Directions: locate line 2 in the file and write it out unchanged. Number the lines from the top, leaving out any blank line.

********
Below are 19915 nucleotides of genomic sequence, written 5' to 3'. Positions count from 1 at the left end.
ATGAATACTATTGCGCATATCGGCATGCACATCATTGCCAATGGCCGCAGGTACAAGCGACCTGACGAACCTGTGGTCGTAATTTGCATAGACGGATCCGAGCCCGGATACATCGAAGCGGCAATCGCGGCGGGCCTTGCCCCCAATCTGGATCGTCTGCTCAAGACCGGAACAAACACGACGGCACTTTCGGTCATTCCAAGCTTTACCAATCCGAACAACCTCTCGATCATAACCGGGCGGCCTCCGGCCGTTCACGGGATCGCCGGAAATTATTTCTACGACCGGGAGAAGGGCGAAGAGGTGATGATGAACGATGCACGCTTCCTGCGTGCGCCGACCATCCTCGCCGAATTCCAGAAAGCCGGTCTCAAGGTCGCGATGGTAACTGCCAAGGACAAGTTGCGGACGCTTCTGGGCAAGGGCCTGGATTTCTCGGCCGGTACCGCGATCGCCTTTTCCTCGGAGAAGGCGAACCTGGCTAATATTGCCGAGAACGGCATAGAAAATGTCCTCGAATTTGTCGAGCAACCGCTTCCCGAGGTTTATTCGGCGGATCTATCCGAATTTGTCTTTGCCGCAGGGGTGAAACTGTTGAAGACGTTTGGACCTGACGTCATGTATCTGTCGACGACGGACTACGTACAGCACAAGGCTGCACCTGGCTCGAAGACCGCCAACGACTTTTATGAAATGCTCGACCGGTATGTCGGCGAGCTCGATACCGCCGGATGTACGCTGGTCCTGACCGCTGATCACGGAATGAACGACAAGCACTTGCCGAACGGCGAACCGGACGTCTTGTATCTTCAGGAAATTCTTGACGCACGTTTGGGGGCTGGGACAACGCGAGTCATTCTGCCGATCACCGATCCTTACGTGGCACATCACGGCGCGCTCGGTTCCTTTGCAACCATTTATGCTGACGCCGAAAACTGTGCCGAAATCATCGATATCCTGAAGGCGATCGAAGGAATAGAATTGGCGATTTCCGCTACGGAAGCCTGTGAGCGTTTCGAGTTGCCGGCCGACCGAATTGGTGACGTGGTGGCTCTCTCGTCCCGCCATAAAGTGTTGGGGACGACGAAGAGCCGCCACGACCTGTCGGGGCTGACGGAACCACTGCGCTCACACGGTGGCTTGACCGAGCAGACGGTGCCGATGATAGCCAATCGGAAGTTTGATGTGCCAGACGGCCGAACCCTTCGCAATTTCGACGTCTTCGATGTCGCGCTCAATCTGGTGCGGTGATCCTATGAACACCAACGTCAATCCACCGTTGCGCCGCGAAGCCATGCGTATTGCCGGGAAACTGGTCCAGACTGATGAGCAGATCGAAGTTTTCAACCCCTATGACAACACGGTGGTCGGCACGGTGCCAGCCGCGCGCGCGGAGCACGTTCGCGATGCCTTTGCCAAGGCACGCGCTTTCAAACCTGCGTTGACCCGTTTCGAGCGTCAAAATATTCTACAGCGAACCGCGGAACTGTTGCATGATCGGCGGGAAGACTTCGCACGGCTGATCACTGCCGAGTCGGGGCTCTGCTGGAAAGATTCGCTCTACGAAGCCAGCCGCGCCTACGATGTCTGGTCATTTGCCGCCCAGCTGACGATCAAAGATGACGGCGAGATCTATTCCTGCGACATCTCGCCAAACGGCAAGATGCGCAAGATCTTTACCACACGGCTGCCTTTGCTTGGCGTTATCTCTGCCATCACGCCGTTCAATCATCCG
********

ATGAATACTATTGCGCATATCGGCATGCACATCATTGCCAATGGCCGCAGGTACAAGCGACCTGACGAACCTGTGGTCGTAATTTGCATAGACGGATCCGAGCCCGGATACATCGAAGCGGCAATCGCGGCGGGCCTTGCCCCCAATCTGGATCGTCTGCTCAAGACCGGAACAAACACGACGGCACTTTCGGTCATTCCAAGCTTTACCAATCCGAACAACCTCTCGATCATAACCGGGCGGCCTCCGGCCGTTCACGGGATCGCCGGAAATTATTTCTACGACCGGGAGAAGGGCGAAGAGGTGATGATGAACGATGCACGCTTCCTGCGTGCGCCGACCATCCTCGCCGAATTCCAGAAAGCCGGTCTCAAGGTCGCGATGGTAACTGCCAAGGACAAGTTGCGGACGCTTCTGGGCAAGGGCCTGGATTTCTCGGCCGGTACCGCGATCGCCTTTTCCTCGGAGAAGGCGAACCTGGCTAATATTGCCGAGAACGGCATAGAAAATGTCCTCGAATTTGTCGAGCAACCGCTTCCCGAGGTTTATTCGGCGGATCTATCCGAATTTGTCTTTGCCGCAGGGGTGAAACTGTTGAAGACGTTTGGACCTGACGTCATGTATCTGTCGACGACGGACTACGTACAGCACAAGGCTGCACCTGGCTCGAAGACCGCCAACGACTTTTATGAAATGCTCGACCGGTATGTCGGCGAGCTCGATACCGCCGGATGTACGCTGGTCCTGACCGCTGATCACGGAATGAACGACAAGCACTTGCCGAACGGCGAACCGGACGTCTTGTATCTTCAGGAAATTCTTGACGCACGTTTGGGGGCTGGGACAACGCGAGTCATTCTGCCGATCACCGATCCTTACGTGGCACATCACGGCGCGCTCGGTTCCTTTGCAACCATTTATGCTGACGCCGAAAACTGTGCCGAAATCATCGATATCCTGAAGGCGATCGAAGGAATAGAATTGGCGATTTCCGCTACGGAAGCCTGTGAGCGTTTCGAGTTGCCGGCCGACCGAATTGGTGACGTGGTGGCTCTCTCGTCCCGCCATAAAGTGTTGGGGACGACGAAGAGCCGCCACGACCTGTCGGGGCTGACGGAACCACTGCGCTCACACGGTGGCTTGACCGAGCAGACGGTGCCGATGATAGCCAATCGGAAGTTTGATGTGCCAGACGGCCGAACCCTTCGCAATTTCGACGTCTTCGATGTCGCGCTCAATCTGGTGCGGTGATCCTATGAACACCAACGTCAATCCACCGTTGCGCCGCGAAGCCATGCGTATTGCCGGGAAACTGGTCCAGACTGATGAGCAGATCGAAGTTTTCAACCCCTATGACAACACGGTGGTCGGCACGGTGCCAGCCGCGCGCGCGGAGCACGTTCGCGATGCCTTTGCCAAGGCACGCGCTTTCAAACCTGCGTTGACCCGTTTCGAGCGTCAAAATATTCTACAGCGAACCGCGGAACTGTTGCATGATCGGCGGGAAGACTTCGCACGGCTGATCACTGCCGAGTCGGGGCTCTGCTGGAAAGATTCGCTCTACGAAGCCAGCCGCGCCTACGATGTCTGGTCATTTGCCGCCCAGCTGACGATCAAAGATGACGGCGAGATCTATTCCTGCGACATCTCGCCAAACGGCAAGATGCGCAAGATCTTTACCACACGGCTGCCTTTGCTTGGCGTTATCTCTGCCATCACGCCGTTCAATCATCCG